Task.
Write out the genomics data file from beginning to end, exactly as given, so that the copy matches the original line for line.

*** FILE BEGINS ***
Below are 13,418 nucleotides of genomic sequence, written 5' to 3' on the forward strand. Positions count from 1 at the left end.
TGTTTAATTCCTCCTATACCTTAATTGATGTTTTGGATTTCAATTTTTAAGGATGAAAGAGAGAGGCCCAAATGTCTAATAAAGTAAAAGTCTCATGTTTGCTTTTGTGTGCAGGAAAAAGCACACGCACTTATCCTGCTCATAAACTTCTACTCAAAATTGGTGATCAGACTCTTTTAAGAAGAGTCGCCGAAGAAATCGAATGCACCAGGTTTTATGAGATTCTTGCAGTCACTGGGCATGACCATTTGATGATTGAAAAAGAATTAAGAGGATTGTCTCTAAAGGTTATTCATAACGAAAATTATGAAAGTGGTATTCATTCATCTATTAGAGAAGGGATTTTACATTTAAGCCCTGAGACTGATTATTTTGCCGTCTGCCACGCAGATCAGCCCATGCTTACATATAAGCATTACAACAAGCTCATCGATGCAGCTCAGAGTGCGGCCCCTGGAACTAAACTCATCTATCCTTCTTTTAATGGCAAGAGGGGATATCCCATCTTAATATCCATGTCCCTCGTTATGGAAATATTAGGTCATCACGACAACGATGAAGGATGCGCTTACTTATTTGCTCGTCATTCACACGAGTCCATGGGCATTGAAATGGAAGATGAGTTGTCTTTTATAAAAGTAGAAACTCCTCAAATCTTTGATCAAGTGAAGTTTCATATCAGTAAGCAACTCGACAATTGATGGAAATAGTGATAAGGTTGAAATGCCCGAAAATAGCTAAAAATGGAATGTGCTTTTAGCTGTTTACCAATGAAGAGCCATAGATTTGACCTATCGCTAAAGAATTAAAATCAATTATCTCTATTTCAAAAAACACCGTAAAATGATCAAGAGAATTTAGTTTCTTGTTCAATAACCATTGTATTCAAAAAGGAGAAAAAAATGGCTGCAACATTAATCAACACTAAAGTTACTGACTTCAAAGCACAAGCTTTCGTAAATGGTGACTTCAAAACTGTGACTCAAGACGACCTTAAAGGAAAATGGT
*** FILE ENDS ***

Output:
Below are 13,418 nucleotides of genomic sequence, written 5' to 3' on the forward strand. Positions count from 1 at the left end.
TGTTTAATTCCTCCTATACCTTAATTGATGTTTTGGATTTCAATTTTTAAGGATGAAAGAGAGAGGCCCAAATGTCTAATAAAGTAAAAGTCTCATGTTTGCTTTTGTGTGCAGGAAAAAGCACACGCACTTATCCTGCTCATAAACTTCTACTCAAAATTGGTGATCAGACTCTTTTAAGAAGAGTCGCCGAAGAAATCGAATGCACCAGGTTTTATGAGATTCTTGCAGTCACTGGGCATGACCATTTGATGATTGAAAAAGAATTAAGAGGATTGTCTCTAAAGGTTATTCATAACGAAAATTATGAAAGTGGTATTCATTCATCTATTAGAGAAGGGATTTTACATTTAAGCCCTGAGACTGATTATTTTGCCGTCTGCCACGCAGATCAGCCCATGCTTACATATAAGCATTACAACAAGCTCATCGATGCAGCTCAGAGTGCGGCCCCTGGAACTAAACTCATCTATCCTTCTTTTAATGGCAAGAGGGGATATCCCATCTTAATATCCATGTCCCTCGTTATGGAAATATTAGGTCATCACGACAACGATGAAGGATGCGCTTACTTATTTGCTCGTCATTCACACGAGTCCATGGGCATTGAAATGGAAGATGAGTTGTCTTTTATAAAAGTAGAAACTCCTCAAATCTTTGATCAAGTGAAGTTTCATATCAGTAAGCAACTCGACAATTGATGGAAATAGTGATAAGGTTGAAATGCCCGAAAATAGCTAAAAATGGAATGTGCTTTTAGCTGTTTACCAATGAAGAGCCATAGATTTGACCTATCGCTAAAGAATTAAAATCAATTATCTCTATTTCAAAAAACACCGTAAAATGATCAAGAGAATTTAGTTTCTTGTTCAATAACCATTGTATTCAAAAAGGAGAAAAAAATGGCTGCAACATTAATCAACACTAAAGTTACTGACTTCAAAGCACAAGCTTTCGTAAATGGTGACTTCAAAACTGTGACTCAAGACGACCTTAAAGGAAAATGGT